Robert Grubbs, the Victor and Elizabeth Atkins Professor of Chemistry and corecipient of the 2005 Nobel Prize in Chemistry, was elected for the development of catalysts that have enabled commercial products. For example, Grubbs and his team developed a new method for synthesizing organosilanes—basic chemical building blocks. Normally these molecules are made with expensive and rare precious metals, but Grubbs's group has found a way to catalyze the reaction using a cheap and abundant potassium compound.

Guruswami (Ravi) Ravichandran is the John E. Goode, Jr., Professor of Aerospace, professor of mechanical engineering, and director of the Graduate Aerospace Laboratories (GALCIT). He is cited by the NAE for his contributions to the mechanics of dynamic deformation, damage, and failure of engineering materials. Ravichandran has studied the behavior of polymers under high pressures and strains, and how the peeling of an adhesive material—like Scotch Tape—may be modeled as a crack propagating in a medium.

Graeme L. Stephens, the director of JPL's Center for Climate Sciences, was elected by the Academy for the elucidation of Earth's cloud system and radiation balance.

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How To Study High-Speed Flows: An Interview With Joanna Austin

Joanna Austin (MS '98, PhD '03) does not just go with the flow. She picks it apart and analyzes it. One of the newest faculty members in Caltech's Division of Engineering and Applied Science, Austin studies the mechanics involved in compressible flows, those where gases reach such high speeds that the density of a fluid element changes drastically. These flows come into play in problems ranging from the logistics of a spacecraft's entry into a planet's atmosphere to the hows and whys of volcanic eruptions.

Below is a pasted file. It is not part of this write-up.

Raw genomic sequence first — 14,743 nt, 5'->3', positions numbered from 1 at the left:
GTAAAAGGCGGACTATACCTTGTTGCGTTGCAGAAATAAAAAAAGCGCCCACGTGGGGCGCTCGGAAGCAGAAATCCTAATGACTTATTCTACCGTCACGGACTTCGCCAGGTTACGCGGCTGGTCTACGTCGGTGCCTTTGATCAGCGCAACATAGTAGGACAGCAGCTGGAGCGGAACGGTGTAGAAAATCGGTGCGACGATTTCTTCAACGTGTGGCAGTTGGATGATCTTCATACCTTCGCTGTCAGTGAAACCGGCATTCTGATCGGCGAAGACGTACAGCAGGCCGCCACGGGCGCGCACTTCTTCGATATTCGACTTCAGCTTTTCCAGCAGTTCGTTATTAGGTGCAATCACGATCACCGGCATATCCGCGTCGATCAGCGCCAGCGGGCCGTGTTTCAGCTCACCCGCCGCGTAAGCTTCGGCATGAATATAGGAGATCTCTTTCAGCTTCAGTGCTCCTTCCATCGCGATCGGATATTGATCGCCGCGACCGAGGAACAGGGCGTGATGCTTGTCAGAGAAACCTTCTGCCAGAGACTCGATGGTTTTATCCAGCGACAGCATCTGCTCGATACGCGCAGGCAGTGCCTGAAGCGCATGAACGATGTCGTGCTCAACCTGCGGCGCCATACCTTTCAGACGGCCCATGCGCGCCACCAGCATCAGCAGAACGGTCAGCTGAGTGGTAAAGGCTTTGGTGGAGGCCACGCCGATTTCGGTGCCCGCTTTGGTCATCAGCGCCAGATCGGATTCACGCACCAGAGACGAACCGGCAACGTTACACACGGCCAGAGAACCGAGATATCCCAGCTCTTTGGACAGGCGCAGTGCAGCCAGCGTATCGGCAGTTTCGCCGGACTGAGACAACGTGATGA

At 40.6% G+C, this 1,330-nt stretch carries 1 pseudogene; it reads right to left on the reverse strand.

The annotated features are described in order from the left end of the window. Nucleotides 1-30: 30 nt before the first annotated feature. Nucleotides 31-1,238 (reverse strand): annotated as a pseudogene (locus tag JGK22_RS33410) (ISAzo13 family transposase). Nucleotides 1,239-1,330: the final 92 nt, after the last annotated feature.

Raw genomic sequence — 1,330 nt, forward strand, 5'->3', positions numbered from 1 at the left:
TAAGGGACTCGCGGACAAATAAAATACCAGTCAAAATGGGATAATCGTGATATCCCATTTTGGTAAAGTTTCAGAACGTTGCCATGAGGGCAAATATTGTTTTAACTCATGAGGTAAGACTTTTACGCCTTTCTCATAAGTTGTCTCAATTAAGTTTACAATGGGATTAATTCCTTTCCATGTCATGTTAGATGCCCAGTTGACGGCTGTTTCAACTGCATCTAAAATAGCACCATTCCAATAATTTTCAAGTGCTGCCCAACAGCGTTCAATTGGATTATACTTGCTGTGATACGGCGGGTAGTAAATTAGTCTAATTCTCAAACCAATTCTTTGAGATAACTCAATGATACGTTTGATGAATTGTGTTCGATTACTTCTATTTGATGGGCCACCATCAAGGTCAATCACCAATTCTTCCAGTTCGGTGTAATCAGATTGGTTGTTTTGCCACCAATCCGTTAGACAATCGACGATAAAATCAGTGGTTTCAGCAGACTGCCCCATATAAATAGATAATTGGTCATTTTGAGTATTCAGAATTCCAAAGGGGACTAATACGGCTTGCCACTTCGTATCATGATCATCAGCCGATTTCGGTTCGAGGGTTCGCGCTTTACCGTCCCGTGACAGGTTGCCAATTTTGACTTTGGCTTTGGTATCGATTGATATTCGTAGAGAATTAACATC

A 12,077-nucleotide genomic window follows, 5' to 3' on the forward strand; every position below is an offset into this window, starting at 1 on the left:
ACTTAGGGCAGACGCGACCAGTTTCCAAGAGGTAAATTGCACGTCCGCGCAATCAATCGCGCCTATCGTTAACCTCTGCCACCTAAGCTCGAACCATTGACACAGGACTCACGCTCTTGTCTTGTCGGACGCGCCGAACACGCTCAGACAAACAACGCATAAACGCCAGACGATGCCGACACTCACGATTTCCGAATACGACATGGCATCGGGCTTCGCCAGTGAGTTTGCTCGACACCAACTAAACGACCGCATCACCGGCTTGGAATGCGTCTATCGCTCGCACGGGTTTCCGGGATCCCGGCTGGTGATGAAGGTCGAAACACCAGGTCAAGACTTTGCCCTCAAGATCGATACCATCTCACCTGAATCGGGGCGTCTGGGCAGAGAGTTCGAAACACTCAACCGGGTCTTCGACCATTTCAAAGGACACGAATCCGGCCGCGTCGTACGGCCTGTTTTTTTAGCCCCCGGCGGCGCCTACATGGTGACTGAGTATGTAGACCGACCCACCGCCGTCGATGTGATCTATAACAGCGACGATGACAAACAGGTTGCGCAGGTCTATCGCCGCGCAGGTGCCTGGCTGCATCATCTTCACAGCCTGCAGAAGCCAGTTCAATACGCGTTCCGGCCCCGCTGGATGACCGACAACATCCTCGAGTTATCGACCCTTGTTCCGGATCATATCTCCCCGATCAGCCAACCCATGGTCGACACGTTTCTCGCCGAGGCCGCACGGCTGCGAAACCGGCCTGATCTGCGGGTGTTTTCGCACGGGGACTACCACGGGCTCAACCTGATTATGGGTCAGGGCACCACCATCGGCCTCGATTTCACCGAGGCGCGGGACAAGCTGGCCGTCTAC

To simulate such high-speed, high-temperature conditions, Austin and her colleagues use pistons and explosives in large test tunnels to compress gases. Austin had her first experience with this kind of facility while an undergraduate at the University of Queensland, in her native Australia, where the Centre for Hypersonics houses the T4 shock tunnel. Later, as a graduate student at Caltech, Austin worked in the Explosion Dynamics Laboratory. While an assistant professor at the University of Illinois at Urbana-Champaign, she built another instrument for producing very-high-speed flows, known as the hypervelocity expansion tube (HET). In August 2014, she joined Caltech's faculty as a professor of aerospace. There, she will work with the T5 reflected shock tunnel, the next generation of the T4. She is having the HET transported to campus as well, which will create a full suite of complementary facilities.

We recently spoke with Austin about these tunnels, her research, and the challenges involved in studying high-speed flows.

 

What made you decide to come back to Caltech?

What it basically comes down to is that it is such an exciting and stimulating place to be, with the faculty, the students, and the facilities that are available. And I've always loved it here, so I was really thrilled to come back.

 

Your specialty is high-speed flows. What is your focus within that area?

My group investigates flows under conditions where the molecular processes in the gas couple with the fluid mechanics, the dynamics of the flow. That covers a range of topics, including hypervelocity flows. These are flows that are associated with objects—whether manmade or naturally occurring—entering a planet's atmosphere. We have a couple of different facilities for recreating and studying these kinds of flows.